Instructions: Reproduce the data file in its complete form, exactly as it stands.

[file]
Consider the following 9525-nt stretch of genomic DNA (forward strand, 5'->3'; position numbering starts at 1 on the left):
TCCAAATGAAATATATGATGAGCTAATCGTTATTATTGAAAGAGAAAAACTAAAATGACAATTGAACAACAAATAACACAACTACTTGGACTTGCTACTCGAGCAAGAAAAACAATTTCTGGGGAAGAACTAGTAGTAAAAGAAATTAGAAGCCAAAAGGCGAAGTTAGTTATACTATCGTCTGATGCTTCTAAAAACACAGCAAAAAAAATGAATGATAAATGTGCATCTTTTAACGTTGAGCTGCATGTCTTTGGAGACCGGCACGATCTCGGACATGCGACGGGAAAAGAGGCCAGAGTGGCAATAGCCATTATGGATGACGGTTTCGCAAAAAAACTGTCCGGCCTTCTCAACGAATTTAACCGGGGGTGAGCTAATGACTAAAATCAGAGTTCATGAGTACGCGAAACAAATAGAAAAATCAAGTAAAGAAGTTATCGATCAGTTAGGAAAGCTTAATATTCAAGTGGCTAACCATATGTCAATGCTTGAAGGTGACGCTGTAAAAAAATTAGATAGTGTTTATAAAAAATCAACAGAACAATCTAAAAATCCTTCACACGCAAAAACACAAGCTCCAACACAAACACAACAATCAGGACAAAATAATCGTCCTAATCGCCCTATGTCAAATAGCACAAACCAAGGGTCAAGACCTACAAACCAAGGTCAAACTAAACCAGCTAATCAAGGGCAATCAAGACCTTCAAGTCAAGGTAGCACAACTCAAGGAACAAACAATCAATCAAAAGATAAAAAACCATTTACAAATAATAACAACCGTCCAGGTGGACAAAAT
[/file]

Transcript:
Consider the following 9525-nt stretch of genomic DNA (forward strand, 5'->3'; position numbering starts at 1 on the left):
TCCAAATGAAATATATGATGAGCTAATCGTTATTATTGAAAGAGAAAAACTAAAATGACAATTGAACAACAAATAACACAACTACTTGGACTTGCTACTCGAGCAAGAAAAACAATTTCTGGGGAAGAACTAGTAGTAAAAGAAATTAGAAGCCAAAAGGCGAAGTTAGTTATACTATCGTCTGATGCTTCTAAAAACACAGCAAAAAAAATGAATGATAAATGTGCATCTTTTAACGTTGAGCTGCATGTCTTTGGAGACCGGCACGATCTCGGACATGCGACGGGAAAAGAGGCCAGAGTGGCAATAGCCATTATGGATGACGGTTTCGCAAAAAAACTGTCCGGCCTTCTCAACGAATTTAACCGGGGGTGAGCTAATGACTAAAATCAGAGTTCATGAGTACGCGAAACAAATAGAAAAATCAAGTAAAGAAGTTATCGATCAGTTAGGAAAGCTTAATATTCAAGTGGCTAACCATATGTCAATGCTTGAAGGTGACGCTGTAAAAAAATTAGATAGTGTTTATAAAAAATCAACAGAACAATCTAAAAATCCTTCACACGCAAAAACACAAGCTCCAACACAAACACAACAATCAGGACAAAATAATCGTCCTAATCGCCCTATGTCAAATAGCACAAACCAAGGGTCAAGACCTACAAACCAAGGTCAAACTAAACCAGCTAATCAAGGGCAATCAAGACCTTCAAGTCAAGGTAGCACAACTCAAGGAACAAACAATCAATCAAAAGATAAAAAACCATTTACAAATAATAACAACCGTCCAGGTGGACAAAAT